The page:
Monday, September 10, 2007

The Rollercoaster Ride

Well, I decided not to take the test. I feel at peace with the decision, if bruised and battered by it. So, the die is cast. From here on out, I'll work on my secondary applications and, with luck, be invited for an interview or two. Keep your fingers crossed for me. Send me good vibes. Call anyone you know at any medical school and sing my praises. (I'm only slightly kidding on the last bit there.)

Worst case scenario is that I don't get in this year. If that happens, I'll take the MCAT again next spring and kick its ass. Also, I'll continue to do more volunteer work and really max out my application. Again, this is the worst case scenario. Sigh.

You Call That Advising?
Shortly after my last post, I played a short game of phone tag with my advisor at my post-bacc program. He's a really great guy but I think that the folks in the program are a little out-of-touch with reality. Prior to speaking with my advisor, I emailed him with three issues I wanted to discuss. First, I wanted to talk over my thoughts about sitting (or not) for the exam. Second, I wanted his thoughts on how most schools viewed scores. For example, do they look at only the composite or do they look at the highest recorded score in each section? Finally, I wanted his opinion on how much my experience factors into my applications. Will schools see me only as my MCAT scores or will they actually look at my life experiences? After all, I'm not a kid who is just wrapping up my undergrad.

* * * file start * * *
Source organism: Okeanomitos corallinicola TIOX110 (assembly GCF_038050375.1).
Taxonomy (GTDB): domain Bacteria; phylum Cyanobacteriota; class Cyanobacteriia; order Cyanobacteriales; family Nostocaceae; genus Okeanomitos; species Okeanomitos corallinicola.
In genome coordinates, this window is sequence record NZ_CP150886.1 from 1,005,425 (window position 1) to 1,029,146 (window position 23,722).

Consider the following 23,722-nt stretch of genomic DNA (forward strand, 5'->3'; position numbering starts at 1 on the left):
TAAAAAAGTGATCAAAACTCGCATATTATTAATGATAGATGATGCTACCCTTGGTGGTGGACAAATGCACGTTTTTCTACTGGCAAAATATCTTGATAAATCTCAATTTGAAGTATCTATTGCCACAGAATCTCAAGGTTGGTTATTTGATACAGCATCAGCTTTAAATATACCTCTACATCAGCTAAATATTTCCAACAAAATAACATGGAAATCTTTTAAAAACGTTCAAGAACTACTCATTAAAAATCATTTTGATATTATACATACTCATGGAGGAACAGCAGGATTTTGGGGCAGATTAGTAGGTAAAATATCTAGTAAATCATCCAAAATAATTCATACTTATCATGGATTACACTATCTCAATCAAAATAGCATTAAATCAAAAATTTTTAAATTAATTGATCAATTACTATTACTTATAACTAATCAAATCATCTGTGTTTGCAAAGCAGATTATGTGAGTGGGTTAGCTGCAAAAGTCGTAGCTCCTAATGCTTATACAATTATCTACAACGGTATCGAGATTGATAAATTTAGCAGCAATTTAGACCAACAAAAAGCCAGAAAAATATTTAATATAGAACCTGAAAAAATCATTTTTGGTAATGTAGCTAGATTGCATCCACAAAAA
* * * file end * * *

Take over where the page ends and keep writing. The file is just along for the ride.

After a brief round of phone tag, we finally spoke. He told me that he'd discussed my questions with the program director. In short, he told me what I needed to hear about sitting for the test: if my scores weren't significantly improving and I didn't feel confident about it, don't sit for it. I'd arrived at this conclusion but I needed to hear it from him, I suppose.

Understandably, he didn't really address the second issue. Honestly, schools are all a little different as to how much emphasis they put on the scores and to how they look at those scores. So, no loss on this question. It makes sense that I'd get a vague response. Unfortunately, I didn't get really great information about the schools for which I'm completing secondary applications.

His thoughts on the last issue, however, really did surprise me. Essentially, he sidestepped the issue and returned to me sitting for the exam. Even if I did sit for it, he said, it would probably be too late for me to get any offers for secondary applications.

"Really?," I asked. "That's funny because I've got seven or eight right now. I've actually already submitted one of them."

He seemed to be at a loss for words. And also a loss of credibility in my view.

Post-Bacc Doesn't Equal Non-Traditional
The thing is, I suppose, that the program is for post-baccalaureate students. The majority of my classmates in the program were only a few years removed from school. For me, it was ten. I'm thinking that I probably am farther along the "non-traditional applicant" path than all of my classmates, save one. For me, fear-mongering isn't that great of a motivator. I'm set on achieving this goal. I'm tenacious. Maybe a lower score on one section of the exam will hinder my chances this year. I fail to believe, however, that my wealth of life experiences don't count for a significant portion of my value as an applicant. We'll see, I guess.

On an unrelated note: